One of the biggest pros of having multiple dogs is that you get to gain a lot of experience. Watching the dogs interact within a pack can be a great way to learn about dog psychology and the dynamics behind pack mentality. However, you must make the pack well aware of the fact that you are the leader.
Another pro is that your dog will have a playmate for life. This may be a great outlet for pent up energy. You will not have to rely on the dog park or organize play dates with other dogs in order to have your dog romp around. However, socialization with other dogs is still an important process.
One of biggest cons is that if you have to ensure you remain the ultimate leader of the pack. It may be difficult to establish leadership especially when you have more than three dogs. If you fall behind your leadership role, your dogs will take over and you may find yourself dealing with dominant personalities which can also lead to aggression.
At times, some dogs may not get along as much as you try to introduce them properly. Same sex aggression is a big problem that may lead to bloody disputes. You may end up having to separate dogs away from each other for their life or re-home one in desperate cases. This may a difficult situation that can be avoided by thinking things over carefully before getting more than one dog.
Another con is cost. Owning more than one dog can dig a deep hole in your wallet after some time. All dogs need fixed costs including food, shots, de-wormings, flea and tick products, training gear, and grooming supplies. Variable costs include unexpected vet care and the need for special tools such as crates, training books, no-bark collars and so forth.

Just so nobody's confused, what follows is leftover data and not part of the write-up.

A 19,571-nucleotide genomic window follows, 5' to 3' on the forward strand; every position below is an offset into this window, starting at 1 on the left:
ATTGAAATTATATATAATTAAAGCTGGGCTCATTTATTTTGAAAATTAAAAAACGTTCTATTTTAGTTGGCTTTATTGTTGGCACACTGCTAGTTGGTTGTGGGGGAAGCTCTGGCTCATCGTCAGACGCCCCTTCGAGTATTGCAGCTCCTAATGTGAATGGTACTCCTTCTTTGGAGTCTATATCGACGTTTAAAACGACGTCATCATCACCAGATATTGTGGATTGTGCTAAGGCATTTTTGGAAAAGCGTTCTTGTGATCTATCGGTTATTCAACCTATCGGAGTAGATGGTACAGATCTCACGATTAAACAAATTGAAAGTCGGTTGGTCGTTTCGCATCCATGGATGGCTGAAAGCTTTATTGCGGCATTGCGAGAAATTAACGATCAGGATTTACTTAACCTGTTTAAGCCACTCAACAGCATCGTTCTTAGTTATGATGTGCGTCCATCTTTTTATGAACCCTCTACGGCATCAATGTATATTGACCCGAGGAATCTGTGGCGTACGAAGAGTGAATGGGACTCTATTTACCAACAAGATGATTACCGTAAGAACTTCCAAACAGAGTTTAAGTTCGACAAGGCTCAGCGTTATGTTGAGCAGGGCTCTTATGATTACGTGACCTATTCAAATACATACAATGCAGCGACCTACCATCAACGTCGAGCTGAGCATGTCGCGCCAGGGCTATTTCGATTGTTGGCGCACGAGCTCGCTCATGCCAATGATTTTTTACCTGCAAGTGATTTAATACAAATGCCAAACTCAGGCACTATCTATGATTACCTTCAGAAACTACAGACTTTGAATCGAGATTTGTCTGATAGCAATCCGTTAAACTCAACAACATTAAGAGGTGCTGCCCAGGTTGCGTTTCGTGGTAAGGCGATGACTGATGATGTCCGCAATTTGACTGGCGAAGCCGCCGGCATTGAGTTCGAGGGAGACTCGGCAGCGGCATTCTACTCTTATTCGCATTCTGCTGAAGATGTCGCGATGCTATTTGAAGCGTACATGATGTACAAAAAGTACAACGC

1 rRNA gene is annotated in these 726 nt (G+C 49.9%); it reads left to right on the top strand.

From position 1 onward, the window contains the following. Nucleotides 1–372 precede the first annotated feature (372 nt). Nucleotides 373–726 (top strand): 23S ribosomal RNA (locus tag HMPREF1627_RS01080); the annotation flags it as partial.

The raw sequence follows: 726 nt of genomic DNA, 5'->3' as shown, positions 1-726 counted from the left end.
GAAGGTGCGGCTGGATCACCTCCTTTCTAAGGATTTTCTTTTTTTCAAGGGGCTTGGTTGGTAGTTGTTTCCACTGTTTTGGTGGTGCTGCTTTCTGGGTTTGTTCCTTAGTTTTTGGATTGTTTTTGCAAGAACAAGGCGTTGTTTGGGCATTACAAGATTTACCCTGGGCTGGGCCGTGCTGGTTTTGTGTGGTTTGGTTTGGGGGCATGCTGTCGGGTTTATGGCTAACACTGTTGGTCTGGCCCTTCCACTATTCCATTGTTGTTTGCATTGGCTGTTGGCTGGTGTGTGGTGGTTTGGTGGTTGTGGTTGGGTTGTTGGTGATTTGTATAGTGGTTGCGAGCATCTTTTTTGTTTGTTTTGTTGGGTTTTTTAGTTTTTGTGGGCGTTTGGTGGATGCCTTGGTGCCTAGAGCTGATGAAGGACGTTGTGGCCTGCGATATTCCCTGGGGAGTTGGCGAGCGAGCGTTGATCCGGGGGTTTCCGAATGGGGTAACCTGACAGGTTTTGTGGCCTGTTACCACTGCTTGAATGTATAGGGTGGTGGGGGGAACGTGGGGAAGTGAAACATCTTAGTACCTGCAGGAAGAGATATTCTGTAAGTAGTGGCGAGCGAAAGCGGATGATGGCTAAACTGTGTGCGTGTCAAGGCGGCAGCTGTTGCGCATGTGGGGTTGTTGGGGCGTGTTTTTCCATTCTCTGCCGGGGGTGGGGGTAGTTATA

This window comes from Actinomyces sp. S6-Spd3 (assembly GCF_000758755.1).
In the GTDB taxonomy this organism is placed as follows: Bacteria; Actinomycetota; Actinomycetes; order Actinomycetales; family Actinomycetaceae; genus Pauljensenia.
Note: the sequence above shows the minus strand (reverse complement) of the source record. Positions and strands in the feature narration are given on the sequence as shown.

In order to make sure your dog pack is well cared for you also need to have lots of time on hand. You still must walk the dogs, find time to feed them, train them and interact with them individually. You cannot just allow them to fend for themselves. As a responsible dog owner ,therefore you must ensure you have what it takes in order to take good care of your pack.
Two helpful books
For further reading
- Pros and Cons of Raising Two Litter Mate Puppies
Upon visiting a breeder, prospective puppy owners at times may find it challenging to pick a puppy among the litter. At times, they may be debating on two puppies and may therefore come to the conclusion of...
Ronn Mitchell on December 20, 2012:
I find this article to be very useful.
I am decidicng to bring home a Great Dane along with a lab, the dane being the dame.
But I think that the real thing lies in a basic instinct........................
ocbill from hopefully somewhere peaceful and nice on September 30, 2010:
yeah, it is great watching them interact. what was interesting is we always had a female and male. The female, although bigger being a St. Bernard, always had the last bark (her name was Tasha). I like the unusual names too. It gives a more interesting label.
Arthur Fontes from Fall River,MA on September 29, 2010:
I have two dogs a six year old male GSD and a two year old Chihuahua. When we introduced the puppy to the Shepard he immediately started bringing food and even his water bowl over to the puppy.
The acceptance was immediate, we were very concerned about this but it has all turned out for the best. It is great to watch them play together.
You have presented some very useful information to potential dog owners. I enjoyed the hub.